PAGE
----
The U.S. Food and Drug Administration today approved Afinitor (everolimus) for use in combination with Aromasin (exemestane) to treat certain postmenopausal women with advanced hormone-receptor positive, HER2-negative breast cancer.
The drug combination is intended for use in women with recurrence or progression of their cancer after treatment with Femara (letrozole) or Arimidex (anastrozole).
Breast cancer is the second leading cause of cancer-related death among women. This year an estimated 226,870 women will be diagnosed with breast cancer, and 39,510 will die from the disease.
"This is the first approval from the class of drugs known as mTOR inhibitors for the treatment of postmenopausal women with advanced hormone-receptor positive breast cancer," said Richard Pazdur, M.D., director of the Office of Hematology and Oncology Products in the FDA's Center for Drug Evaluation and Research. "Afinitor is another example of the value of continuing to study drugs in additional types of cancer after their initial approval."
The safety and effectiveness of Afinitor was evaluated in a clinical study of 724 patients with advanced breast cancer. All patients had experienced menopause, had estrogen receptor-positive, HER2-negative breast cancer that had spread, and had previously received treatment with Femara or Arimidex. Patients were selected to receive either Afinitor in combination with Aromasin or Aromasin with a placebo (sugar pill). Patients received treatment until their cancers progressed or side effects became unacceptable.
The study was designed to measure the length of time a patient lived without the cancer progressing, or progression-free survival (PFS). Patients who were assigned to receive Afinitor plus Aromasin combination had a 4.6 month improvement in the median time to disease progression or death compared to patients receiving the placebo plus Aromasin.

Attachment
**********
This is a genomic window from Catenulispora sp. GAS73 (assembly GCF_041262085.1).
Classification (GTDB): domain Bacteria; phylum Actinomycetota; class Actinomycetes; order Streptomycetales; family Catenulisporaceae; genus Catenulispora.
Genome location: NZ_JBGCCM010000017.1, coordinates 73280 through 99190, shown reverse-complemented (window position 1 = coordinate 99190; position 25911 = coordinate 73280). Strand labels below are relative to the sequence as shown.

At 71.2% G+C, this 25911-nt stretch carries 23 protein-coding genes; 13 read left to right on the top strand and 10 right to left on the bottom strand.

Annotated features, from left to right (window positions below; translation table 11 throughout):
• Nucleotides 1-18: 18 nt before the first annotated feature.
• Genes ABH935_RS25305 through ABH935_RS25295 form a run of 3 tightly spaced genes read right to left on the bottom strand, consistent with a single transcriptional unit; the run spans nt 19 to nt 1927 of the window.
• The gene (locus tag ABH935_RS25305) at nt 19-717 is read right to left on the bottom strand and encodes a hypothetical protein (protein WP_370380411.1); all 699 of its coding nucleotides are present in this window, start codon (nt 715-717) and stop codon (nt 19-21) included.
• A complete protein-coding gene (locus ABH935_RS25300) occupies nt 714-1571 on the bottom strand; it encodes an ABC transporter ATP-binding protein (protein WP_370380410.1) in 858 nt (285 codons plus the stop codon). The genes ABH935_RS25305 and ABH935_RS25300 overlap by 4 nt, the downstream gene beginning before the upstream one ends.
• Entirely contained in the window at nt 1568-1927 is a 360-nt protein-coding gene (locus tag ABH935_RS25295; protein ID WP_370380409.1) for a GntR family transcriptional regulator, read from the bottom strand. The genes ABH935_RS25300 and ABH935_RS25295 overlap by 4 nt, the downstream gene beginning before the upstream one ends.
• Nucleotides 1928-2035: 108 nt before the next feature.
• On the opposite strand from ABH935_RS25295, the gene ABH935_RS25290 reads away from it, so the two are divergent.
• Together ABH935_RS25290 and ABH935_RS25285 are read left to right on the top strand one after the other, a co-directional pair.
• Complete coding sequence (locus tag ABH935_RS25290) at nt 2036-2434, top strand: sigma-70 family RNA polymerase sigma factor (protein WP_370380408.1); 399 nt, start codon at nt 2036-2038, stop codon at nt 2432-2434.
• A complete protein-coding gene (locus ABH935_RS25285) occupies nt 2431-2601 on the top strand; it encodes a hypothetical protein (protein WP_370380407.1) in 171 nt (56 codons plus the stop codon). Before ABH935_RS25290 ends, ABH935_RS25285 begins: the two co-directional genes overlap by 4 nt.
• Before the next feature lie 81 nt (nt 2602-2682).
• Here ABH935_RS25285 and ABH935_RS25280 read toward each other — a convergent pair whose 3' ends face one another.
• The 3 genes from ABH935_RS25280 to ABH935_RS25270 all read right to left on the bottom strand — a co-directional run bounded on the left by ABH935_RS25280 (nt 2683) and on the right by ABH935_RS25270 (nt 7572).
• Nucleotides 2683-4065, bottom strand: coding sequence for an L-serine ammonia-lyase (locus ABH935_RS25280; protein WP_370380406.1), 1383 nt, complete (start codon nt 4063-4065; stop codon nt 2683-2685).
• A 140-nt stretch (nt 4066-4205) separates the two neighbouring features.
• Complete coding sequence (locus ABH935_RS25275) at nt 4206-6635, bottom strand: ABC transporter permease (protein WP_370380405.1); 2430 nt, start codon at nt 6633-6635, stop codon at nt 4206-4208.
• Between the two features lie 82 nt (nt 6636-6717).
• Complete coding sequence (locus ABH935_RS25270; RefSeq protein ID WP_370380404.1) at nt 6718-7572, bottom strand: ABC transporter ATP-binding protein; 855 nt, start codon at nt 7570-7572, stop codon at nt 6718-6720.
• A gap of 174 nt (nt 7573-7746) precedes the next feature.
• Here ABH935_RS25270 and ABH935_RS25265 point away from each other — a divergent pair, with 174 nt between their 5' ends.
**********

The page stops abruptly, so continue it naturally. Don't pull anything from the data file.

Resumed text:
The most common side effects observed in patients receiving Afinitor for breast cancer were mouth ulcers, infections, rash, fatigue, diarrhea and decreased appetite. Patients aged 65 years and older should be monitored closely as these patients experience a higher rate of serious side effects than younger patients receiving the treatment.
The FDA has previously approved Afinitor to treat patients with advanced renal cell carcinoma that has progressed after treatment with other cancer therapies, in adult patients with progressive advanced neuroendocrine tumors of pancreatic origin, for patients with renal angiomyolipoma and tuberous sclerosis complex (TSC) not requiring immediate surgery, and for adults and children with subependymal giant cell astrocytoma associated with TSC who require treatment but are not candidates for curative surgery.
Afinitor is marketed by East Hanover, N.J.-based Novartis Pharmaceuticals Corporation.